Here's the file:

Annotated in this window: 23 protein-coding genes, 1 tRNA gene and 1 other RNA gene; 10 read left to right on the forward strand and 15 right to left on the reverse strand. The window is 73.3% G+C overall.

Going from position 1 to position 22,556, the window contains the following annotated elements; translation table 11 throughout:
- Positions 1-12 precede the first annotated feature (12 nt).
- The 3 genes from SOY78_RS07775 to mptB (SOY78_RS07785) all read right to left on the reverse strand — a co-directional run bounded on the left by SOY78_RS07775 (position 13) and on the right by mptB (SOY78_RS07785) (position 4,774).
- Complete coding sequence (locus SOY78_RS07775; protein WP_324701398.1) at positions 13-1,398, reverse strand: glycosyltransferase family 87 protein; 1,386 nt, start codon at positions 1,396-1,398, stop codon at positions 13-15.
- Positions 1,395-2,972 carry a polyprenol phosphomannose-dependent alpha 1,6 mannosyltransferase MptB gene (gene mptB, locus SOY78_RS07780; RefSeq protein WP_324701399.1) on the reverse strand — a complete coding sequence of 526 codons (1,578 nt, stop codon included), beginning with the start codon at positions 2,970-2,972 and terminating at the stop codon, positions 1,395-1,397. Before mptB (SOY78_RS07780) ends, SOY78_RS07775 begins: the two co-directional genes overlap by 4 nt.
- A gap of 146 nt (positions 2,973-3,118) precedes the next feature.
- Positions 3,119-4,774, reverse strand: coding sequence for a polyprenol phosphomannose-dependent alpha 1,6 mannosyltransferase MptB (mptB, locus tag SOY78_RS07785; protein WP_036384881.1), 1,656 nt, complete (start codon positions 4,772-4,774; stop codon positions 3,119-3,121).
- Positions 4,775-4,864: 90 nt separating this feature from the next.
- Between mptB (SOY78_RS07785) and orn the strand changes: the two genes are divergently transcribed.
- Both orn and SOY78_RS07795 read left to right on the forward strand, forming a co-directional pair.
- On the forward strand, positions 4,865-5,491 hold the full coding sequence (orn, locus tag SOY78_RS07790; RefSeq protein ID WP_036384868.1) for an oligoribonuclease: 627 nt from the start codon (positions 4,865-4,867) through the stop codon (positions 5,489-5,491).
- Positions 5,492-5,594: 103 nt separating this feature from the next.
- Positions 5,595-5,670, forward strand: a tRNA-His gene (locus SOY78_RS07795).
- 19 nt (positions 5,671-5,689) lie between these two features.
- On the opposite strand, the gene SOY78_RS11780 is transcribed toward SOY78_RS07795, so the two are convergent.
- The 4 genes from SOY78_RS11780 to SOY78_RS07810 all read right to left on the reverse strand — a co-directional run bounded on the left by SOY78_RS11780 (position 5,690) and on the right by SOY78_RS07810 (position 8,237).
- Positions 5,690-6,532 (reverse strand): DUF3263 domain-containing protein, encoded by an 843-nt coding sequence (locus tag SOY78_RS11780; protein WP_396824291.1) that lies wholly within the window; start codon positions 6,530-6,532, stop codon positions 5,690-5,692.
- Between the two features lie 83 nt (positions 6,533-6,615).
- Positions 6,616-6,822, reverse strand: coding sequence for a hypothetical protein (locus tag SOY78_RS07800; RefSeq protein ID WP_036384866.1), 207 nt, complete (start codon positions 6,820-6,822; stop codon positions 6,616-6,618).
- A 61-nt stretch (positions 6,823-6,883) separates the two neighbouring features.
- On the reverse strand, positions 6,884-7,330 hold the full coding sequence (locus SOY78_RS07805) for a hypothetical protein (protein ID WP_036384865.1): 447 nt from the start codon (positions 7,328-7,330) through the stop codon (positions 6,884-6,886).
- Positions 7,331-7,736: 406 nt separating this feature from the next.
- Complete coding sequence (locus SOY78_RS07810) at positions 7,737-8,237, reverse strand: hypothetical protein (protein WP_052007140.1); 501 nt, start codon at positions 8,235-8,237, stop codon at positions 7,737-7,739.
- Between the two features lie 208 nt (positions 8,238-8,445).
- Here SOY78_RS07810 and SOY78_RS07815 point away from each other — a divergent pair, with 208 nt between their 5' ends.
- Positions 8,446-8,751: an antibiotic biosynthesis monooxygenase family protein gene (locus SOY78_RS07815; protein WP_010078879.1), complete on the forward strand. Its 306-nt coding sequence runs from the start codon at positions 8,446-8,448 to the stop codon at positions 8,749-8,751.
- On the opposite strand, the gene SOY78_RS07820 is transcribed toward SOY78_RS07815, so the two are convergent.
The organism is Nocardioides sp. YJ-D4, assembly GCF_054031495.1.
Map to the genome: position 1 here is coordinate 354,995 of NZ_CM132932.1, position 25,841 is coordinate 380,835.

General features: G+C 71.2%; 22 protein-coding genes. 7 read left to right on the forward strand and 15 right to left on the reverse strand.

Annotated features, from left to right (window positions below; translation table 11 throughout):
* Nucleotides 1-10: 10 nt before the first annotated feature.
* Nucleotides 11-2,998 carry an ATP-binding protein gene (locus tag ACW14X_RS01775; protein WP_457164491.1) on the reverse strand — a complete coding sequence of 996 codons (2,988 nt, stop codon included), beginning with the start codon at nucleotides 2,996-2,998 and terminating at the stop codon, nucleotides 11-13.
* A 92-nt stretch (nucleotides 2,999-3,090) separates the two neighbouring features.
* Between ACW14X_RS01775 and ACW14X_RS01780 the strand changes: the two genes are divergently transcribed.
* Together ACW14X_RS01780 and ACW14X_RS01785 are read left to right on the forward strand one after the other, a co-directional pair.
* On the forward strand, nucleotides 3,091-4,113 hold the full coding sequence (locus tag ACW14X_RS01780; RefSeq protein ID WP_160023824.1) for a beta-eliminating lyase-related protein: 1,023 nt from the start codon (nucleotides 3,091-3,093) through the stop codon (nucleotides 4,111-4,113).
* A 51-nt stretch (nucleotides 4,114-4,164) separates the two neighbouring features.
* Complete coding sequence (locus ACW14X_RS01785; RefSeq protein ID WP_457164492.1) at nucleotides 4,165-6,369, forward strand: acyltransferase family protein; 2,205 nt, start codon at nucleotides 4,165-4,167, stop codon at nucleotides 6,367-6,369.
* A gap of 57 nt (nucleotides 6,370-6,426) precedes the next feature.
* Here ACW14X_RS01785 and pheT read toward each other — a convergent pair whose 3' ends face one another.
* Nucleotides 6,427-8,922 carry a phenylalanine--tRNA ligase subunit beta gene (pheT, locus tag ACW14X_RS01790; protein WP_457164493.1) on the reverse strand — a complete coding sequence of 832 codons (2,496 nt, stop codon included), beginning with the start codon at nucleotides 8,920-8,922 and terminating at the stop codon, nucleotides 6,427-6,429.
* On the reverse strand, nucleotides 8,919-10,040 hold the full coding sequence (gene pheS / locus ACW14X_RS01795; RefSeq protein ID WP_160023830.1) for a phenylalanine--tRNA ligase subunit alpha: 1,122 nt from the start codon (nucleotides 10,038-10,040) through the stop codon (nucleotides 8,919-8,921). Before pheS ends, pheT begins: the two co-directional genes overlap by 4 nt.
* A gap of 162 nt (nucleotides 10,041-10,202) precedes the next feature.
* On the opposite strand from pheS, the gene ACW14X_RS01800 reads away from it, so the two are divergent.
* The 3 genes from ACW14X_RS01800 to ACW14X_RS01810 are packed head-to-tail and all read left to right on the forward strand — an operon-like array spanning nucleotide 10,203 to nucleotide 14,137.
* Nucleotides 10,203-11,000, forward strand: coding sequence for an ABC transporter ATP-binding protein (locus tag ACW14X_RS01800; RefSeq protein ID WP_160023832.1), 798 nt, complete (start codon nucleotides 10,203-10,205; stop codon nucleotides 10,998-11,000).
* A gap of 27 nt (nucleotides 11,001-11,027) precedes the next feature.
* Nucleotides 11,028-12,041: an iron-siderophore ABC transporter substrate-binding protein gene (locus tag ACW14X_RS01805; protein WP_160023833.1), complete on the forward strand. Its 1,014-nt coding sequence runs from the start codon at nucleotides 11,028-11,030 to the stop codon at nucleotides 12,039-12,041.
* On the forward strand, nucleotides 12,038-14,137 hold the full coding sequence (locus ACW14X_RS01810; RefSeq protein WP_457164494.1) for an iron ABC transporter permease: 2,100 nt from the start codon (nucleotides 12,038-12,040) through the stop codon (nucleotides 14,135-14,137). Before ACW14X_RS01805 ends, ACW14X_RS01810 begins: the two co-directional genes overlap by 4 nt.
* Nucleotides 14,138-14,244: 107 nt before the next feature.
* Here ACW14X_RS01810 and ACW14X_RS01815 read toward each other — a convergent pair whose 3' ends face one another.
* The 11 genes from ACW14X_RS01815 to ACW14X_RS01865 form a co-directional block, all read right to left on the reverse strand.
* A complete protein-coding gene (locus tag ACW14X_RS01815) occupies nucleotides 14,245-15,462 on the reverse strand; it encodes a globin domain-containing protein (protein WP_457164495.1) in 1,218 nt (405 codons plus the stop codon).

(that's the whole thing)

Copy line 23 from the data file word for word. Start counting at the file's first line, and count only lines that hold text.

- Positions 7,331-7,736: 406 nt separating this feature from the next.